Blog Post #4 : Coupling vs Comb Filtering : The Conclusion!
July 7, 2018
Here we are at the concluding part of this series on “Coupling vs Comb Filtering “.
The three factors whose interactions we have been studying are :
2 Identical Signals.
In Part 1 we saw what happens when 2 Identical Signals of same amplitude interact with only phase as the varying factor. Then, In Part 2 we learnt what happens when we introduce an amplitude difference between 2 Identical signals and we also learnt to calculate the dB gain or loss associated with it.
We now know that the summed output varies depending on the phase and amplitude difference of the interacting signals and in this concluding part we will see all the factors come into play all at the same time and observe the resultant outcome.
Let’s have a look at the last slide from Part 2, which sums up all our calculations, showing the dB values of maximum summation and maximum cancellation at varies amplitude differences.
We will now verify this with our Simulated setup and observe the results on the analyser.
I’ll be restricting the text in this particular post of this series to the minimum and let the video do all the talking. So do watch the entire video for a complete understanding.
Check out the Entire Video on Part 3 below :
In the video above, we have verified the zone of maximum summation and maximum cancellation for different differences in amplitude and also that the comb filtering pattern remains within these constraints.
I call these constraints as : ‘Interaction Limit Boxes’!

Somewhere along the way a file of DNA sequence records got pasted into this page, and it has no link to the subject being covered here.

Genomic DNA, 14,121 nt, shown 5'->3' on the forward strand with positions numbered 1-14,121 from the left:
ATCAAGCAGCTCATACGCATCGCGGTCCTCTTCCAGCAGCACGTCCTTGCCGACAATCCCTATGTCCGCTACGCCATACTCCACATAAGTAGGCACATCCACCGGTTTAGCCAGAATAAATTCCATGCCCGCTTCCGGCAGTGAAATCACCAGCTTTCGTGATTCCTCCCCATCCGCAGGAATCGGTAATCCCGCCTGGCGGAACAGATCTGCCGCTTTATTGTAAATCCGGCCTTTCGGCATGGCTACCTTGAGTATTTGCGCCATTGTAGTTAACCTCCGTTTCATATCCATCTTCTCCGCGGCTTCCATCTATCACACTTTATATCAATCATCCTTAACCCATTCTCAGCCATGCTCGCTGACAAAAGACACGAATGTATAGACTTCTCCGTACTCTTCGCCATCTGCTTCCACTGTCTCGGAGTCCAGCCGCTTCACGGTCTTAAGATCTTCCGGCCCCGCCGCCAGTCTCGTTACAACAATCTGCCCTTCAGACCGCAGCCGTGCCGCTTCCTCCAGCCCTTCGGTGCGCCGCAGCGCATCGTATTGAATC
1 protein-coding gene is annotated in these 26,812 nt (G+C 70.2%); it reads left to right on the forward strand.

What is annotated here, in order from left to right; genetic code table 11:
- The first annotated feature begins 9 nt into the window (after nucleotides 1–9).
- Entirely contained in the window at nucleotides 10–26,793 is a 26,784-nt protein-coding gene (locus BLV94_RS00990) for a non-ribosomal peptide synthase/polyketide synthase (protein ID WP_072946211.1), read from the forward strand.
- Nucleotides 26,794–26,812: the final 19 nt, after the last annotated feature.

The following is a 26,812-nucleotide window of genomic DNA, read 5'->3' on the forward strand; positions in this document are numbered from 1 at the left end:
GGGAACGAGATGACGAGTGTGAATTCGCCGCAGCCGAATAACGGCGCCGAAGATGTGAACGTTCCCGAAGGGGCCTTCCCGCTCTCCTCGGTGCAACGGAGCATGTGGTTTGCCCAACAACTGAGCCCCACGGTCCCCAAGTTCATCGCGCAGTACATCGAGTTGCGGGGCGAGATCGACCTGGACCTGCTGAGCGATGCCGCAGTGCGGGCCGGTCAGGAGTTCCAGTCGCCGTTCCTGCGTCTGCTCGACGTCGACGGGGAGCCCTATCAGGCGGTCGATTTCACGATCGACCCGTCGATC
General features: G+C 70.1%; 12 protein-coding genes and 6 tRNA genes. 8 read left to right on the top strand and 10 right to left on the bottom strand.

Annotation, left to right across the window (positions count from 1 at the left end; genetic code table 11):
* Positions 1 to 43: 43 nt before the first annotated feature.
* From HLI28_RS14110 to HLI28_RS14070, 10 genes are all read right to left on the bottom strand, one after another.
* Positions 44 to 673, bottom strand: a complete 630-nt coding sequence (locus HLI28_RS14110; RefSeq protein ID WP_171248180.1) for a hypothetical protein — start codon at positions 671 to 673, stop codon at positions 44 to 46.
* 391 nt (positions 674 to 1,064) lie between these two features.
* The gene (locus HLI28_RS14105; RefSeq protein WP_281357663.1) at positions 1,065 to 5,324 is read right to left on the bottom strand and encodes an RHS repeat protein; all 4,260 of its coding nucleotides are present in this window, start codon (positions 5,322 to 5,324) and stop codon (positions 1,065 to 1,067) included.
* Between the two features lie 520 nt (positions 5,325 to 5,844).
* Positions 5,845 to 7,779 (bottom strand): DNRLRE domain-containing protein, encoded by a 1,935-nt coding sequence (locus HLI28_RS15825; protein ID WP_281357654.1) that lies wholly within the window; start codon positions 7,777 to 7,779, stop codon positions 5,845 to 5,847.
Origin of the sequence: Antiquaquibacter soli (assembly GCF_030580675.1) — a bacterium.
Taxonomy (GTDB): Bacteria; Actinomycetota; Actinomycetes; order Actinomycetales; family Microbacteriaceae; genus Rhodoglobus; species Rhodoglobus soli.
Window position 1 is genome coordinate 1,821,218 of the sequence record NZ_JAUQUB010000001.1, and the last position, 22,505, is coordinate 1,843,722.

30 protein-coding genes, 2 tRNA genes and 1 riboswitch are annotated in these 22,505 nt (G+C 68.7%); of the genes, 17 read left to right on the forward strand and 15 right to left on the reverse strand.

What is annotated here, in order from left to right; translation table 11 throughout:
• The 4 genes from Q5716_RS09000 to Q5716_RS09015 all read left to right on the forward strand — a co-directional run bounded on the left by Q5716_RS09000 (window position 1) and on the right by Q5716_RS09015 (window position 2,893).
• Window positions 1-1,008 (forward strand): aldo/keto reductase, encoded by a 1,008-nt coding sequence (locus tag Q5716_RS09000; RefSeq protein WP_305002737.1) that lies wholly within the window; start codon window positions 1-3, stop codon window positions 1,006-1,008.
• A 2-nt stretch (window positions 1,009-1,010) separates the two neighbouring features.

These interactions can be divided into 4 Major Situations :
Situation 1) A Win or Loose situation :
Maximum summation occurs when there’s 0 dB amplitude difference, but at the same time if there’s any amount of time difference, it will cause complete cancellation at that particular frequency depending on time delay.
Situation 2) When you win, you win good, but when u lose, the loss is considerable :
The >0 dB to 4 dB amplitude difference zone is the zone where the cancellations caused due to phase difference is really high, and we have a little less than 6 dB summation.
Situation 3) You neither win a lot, nor do you lose much :
The 4 dB to 10 dB amplitude difference zone is another zone where both the summation and cancellation are limited.
Situation 4) It doesn’t make a difference whether you win or lose :
The >10 dB zone is the zone where the summation and cancellations are almost negligible.
Remember these 4 things always as they are gonna heavily influence our System Design decisions.
Here, I conclude this series on Coupling and Comb Filtering, but this by no way means that we can now forget about this. We will always be referring back to this particular topic again and again and again.
So guys, go ahead and read all the three parts again, watch both the videos, try out different parameters and if you have any doubts whatsoever, let’s discuss and get them sorted!
Let us all be on the same page before we move forward on this journey of learning more on System Engineering.
The Only Stupid Question is the One Left Unasked!
So, shoot with your questions and doubts in the comments section below.